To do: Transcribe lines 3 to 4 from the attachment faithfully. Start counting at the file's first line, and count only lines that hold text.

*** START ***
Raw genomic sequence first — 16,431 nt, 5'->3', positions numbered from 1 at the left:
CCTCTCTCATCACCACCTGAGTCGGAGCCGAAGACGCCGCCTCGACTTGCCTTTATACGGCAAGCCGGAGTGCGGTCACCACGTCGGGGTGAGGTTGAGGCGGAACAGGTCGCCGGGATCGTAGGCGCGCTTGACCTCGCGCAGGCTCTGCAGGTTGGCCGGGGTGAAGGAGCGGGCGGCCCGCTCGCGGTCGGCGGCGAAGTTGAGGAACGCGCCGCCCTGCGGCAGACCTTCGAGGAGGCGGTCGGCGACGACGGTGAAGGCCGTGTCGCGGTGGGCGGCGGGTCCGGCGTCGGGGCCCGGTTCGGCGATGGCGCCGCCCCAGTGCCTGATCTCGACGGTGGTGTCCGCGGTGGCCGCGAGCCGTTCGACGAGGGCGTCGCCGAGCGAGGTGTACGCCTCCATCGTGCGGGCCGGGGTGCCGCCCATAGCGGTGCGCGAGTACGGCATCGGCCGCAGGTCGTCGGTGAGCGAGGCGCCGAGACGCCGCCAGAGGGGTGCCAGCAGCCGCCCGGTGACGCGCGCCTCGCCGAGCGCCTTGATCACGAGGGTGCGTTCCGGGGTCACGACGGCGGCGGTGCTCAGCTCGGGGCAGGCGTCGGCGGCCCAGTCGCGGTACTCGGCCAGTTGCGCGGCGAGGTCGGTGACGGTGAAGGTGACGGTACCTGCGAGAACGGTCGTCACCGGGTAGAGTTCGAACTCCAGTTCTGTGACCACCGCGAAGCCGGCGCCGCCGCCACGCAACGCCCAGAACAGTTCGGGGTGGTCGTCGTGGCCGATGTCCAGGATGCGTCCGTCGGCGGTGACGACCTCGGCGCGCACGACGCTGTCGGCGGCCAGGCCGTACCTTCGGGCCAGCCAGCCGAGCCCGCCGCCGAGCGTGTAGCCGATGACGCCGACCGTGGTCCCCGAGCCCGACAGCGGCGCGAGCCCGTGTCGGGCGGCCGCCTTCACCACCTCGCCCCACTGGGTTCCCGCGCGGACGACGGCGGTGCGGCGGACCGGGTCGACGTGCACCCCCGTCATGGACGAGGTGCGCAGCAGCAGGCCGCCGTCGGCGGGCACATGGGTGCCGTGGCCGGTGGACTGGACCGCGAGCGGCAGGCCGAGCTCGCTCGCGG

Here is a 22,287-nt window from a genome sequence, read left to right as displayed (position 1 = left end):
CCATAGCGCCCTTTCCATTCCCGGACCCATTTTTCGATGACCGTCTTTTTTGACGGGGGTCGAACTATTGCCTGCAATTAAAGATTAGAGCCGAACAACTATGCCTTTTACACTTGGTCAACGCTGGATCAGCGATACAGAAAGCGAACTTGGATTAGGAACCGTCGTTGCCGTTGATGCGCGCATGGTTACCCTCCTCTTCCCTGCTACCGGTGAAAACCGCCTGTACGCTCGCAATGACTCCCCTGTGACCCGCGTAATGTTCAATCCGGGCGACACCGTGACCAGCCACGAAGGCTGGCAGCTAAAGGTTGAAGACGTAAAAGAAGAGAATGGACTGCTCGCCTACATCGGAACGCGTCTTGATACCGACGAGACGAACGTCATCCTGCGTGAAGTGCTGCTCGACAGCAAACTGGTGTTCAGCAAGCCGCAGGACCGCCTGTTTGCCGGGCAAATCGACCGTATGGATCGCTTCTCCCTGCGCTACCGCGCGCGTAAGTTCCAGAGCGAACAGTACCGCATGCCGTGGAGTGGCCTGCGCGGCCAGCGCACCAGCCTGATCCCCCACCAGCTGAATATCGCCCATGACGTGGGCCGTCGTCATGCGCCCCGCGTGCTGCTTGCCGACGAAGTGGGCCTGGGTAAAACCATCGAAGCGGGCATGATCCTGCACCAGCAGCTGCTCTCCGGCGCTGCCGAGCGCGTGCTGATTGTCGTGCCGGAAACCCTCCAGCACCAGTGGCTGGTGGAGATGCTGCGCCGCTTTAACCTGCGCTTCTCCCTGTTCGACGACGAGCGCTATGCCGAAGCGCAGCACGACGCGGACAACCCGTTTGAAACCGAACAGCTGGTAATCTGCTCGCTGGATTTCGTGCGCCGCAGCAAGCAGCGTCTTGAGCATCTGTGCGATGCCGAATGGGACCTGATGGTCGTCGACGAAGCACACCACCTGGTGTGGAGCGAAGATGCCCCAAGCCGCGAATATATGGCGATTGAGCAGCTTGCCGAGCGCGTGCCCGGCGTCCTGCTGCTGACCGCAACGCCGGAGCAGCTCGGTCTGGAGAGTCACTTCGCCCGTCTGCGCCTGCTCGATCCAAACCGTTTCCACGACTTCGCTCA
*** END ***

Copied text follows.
Here is a 22,287-nt window from a genome sequence, read left to right as displayed (position 1 = left end):
CCATAGCGCCCTTTCCATTCCCGGACCCATTTTTCGATGACCGTCTTTTTTGACGGGGGTCGAACTATTGCCTGCAATTAAAGATTAGAGCCGAACAACTATGCCTTTTACACTTGGTCAACGCTGGATCAGCGATACAGAAAGCGAACTTGGATTAGGAACCGTCGTTGCCGTTGATGCGCGCATGGTTACCCTCCTCTTCCCTGCTACCGGTGAAAACCGCCTGTACGCTCGCAATGACTCCCCTGTGACCCGCGTAATGTTCAATCCGGGCGACACCGTGACCAGCCACGAAGGCTGGCAGCTAAAGGTTGAAGACGTAAAAGAAGAGAATGGACTGCTCGCCTACATCGGAACGCGTCTTGATACCGACGAGACGAACGTCATCCTGCGTGAAGTGCTGCTCGACAGCAAACTGGTGTTCAGCAAGCCGCAGGACCGCCTGTTTGCCGGGCAAATCGACCGTATGGATCGCTTCTCCCTGCGCTACCGCGCGCGTAAGTTCCAGAGCGAACAGTACCGCATGCCGTGGAGTGGCCTGCGCGGCCAGCGCACCAGCCTGATCCCCCACCAGCTGAATATCGCCCATGACGTGGGCCGTCGTCATGCGCCCCGCGTGCTGCTTGCCGACGAAGTGGGCCTGGGTAAAACCATCGAAGCGGGCATGATCCTGCACCAGCAGCTGCTCTCCGGCGCTGCCGAGCGCGTGCTGATTGTCGTGCCGGAAACCCTCCAGCACCAGTGGCTGGTGGAGATGCTGCGCCGCTTTAACCTGCGCTTCTCCCTGTTCGACGACGAGCGCTATGCCGAAGCGCAGCACGACGCGGACAACCCGTTTGAAACCGAACAGCTGGTAATCTGCTCGCTGGATTTCGTGCGCCGCAGCAAGCAGCGTCTTGAGCATCTGTGCGATGCCGAATGGGACCTGATGGTCGTCGACGAAGCACACCACCTGGTGTGGAGCGAAGATGCCCCAAGCCGCGAATATATGGCGATTGAGCAGCTTGCCGAGCGCGTGCCCGGCGTCCTGCTGCTGACCGCAACGCCGGAGCAGCTCGGTCTGGAGAGTCACTTCGCCCGTCTGCGCCTGCTCGATCCAAACCGTTTCCACGACTTCGCTCA